Turn to John 20 and read along with me in verse 3. “So she came running to Simon Peter and the other disciple,” John writes in the third person, but he's “the other disciple” that's how he refers to himself. He never mentions himself by name, “and said, 'They have taken the Lord out of the tomb, and we don't know where they have put him!' This report was enough to overcome Peter and John's fear. They were not thinking resurrection (verse 9). They were afraid, like the women, that something terrible had happened to Jesus body...“So Peter and the other disciple started for the tomb. Both were running, but the other disciple outran Peter and reached the tomb first.” (4)
From v.5 on we have John's first hand, eyewitness, personal account of what he saw when he arrived at tomb. This a primary source document, very valuable. “He bent over and looked in at the strips of linen” this is the same linen Joseph used to wrap Jesus' body. He saw it “lying there but did not go in.” Why didn't he go in? If I had to speculate I'd say “dismay.”
Because the strips of linen were stark clear evidence that we're not dealing with grave robbers. Why not? What grave robber would take the time to unwrap a dead body. Who would want to unwrap a dead body. Some suggest that instead of robbers, the Pharisees took his body to rebury it in a desecrated place. I don't think so. The last people who'd unwrap and handle a dead body were a group of Pharisees, concerned as they were about ritual cleanliness.
So John sees the strips of linen and he stops dumbfounded. And then Peter catches up and Peter, being Peter, doesn't hesitate at the door, but barges in and John tells us in verse 6 that he also “saw the strips of linen lying there.” But he saw something else that maybe John initially missed, the burial cloth that'd been wrapped around Jesus' head “was folded up by itself, separate from the linen”(7). This kind of care wouldn't be the work of robbers. It wouldn't be the work of people meaning to desecrate Jesus' body. Someone took time to fold the linen with care and leave it as sign for whoever would enter the tomb. I've read, and I'm still trying to confirm this, but I've read that there was a Jewish dinner table custom at the time that might shed some light on the folded head cloth. When the head of the household had finished his meal, he would leave his face-cloth/napkin crumpled in his place, this would tell the servants or his children “I'm done” you can clear the plates. But if he did not crumple his face-cloth—if he folded it instead—it stood as a sign to the servant that he was not finished... that he was coming back.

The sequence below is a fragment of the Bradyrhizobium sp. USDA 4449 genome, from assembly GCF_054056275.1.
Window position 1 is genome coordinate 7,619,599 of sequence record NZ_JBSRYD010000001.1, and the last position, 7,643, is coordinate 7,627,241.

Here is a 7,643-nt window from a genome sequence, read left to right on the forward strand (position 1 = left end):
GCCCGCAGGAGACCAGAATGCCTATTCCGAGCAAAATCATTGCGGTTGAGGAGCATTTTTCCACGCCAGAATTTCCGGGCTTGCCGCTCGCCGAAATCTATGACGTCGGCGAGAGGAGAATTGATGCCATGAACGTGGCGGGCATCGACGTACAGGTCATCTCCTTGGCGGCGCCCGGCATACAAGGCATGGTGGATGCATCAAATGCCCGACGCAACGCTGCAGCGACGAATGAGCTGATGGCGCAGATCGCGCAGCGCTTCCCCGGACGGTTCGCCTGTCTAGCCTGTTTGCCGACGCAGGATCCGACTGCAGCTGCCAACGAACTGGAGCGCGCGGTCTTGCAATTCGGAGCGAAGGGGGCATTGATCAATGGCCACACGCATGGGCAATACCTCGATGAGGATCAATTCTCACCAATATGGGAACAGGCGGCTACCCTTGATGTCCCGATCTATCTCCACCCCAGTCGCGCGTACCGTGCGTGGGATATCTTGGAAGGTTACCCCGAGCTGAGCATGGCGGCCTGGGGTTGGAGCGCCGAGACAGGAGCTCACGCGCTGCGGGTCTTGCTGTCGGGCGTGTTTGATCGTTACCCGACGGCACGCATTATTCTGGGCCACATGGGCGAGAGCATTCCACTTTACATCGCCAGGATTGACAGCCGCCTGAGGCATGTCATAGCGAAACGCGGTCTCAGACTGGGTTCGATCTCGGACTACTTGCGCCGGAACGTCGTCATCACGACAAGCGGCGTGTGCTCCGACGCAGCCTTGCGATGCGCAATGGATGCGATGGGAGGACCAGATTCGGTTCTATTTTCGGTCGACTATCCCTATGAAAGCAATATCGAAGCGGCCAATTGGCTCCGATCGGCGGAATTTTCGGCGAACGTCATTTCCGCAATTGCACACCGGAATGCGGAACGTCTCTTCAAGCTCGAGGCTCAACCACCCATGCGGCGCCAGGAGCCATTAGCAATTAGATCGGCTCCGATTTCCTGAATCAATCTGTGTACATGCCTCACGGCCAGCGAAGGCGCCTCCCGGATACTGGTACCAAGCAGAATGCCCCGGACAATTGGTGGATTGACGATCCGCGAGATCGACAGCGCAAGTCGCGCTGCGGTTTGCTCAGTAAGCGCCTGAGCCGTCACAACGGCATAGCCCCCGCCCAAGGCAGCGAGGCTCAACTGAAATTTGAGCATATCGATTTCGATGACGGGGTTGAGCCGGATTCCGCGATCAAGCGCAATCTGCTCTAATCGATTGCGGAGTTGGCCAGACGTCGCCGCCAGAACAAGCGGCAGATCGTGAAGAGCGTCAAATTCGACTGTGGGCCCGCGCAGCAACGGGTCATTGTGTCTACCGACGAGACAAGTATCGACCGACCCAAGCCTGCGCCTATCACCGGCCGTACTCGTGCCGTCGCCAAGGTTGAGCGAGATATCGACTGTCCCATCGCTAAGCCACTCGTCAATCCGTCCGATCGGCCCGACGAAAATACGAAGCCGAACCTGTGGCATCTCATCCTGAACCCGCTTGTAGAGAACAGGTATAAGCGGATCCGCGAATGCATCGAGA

In any case, John gets over his dismay. He “went inside. He saw and believed.” But what did he believe? In verse 9 we're told that they “still did not understand from Scripture that Jesus had to rise from the dead...” so what did he believe? At this point at the very least he believed something remarkable and good, something other than robbery or desecration, had happened to the body. At that point, John writes, they decided to go back most likely to let the other disciples know what had happened. But (v11) “Mary stood outside the tomb crying” and the other gospels tell us that the other women were still with her.
Now turn back to Mark 16 and pick up his account in verse 5. The men had gone and it was just the women left. They were distraught. They could no longer give the last gift they'd planned to give to Jesus. He was gone. Now that the men had come and gone, they decided, at the very least, to enter and see the place where he had been.
Here's how Mark describes what happened next: “As they entered the tomb, they saw a young man dressed in a white robe sitting on the right side, and they were alarmed.”(5) I love Mark's understatement. They were “alarmed”. Yes. I'll bet they were. The men had gone. They'd said nothing about someone inside the tomb and here, suddenly, is this man. Mark is interested in brevity and simplicity so he just tells us about the spokesman. The other gospels tell us there two men dressed in white clothes. Luke (24:4) says they were dazzling white and Matthew and John say that they were angels—but no mention magic wings or harps or halos—just young men in dazzling white seated on the slab of stone where Jesus' body once lay.
(v6) “"Don't be alarmed," the spokesman says. “You're looking for Jesus the Nazarene, who was crucified.”
The angel knows who they are and why they've come. He knows the anguish and fear, the tumult and chaos and deep dreadful sorrow that has set into their hearts since Friday when they watched Jesus die.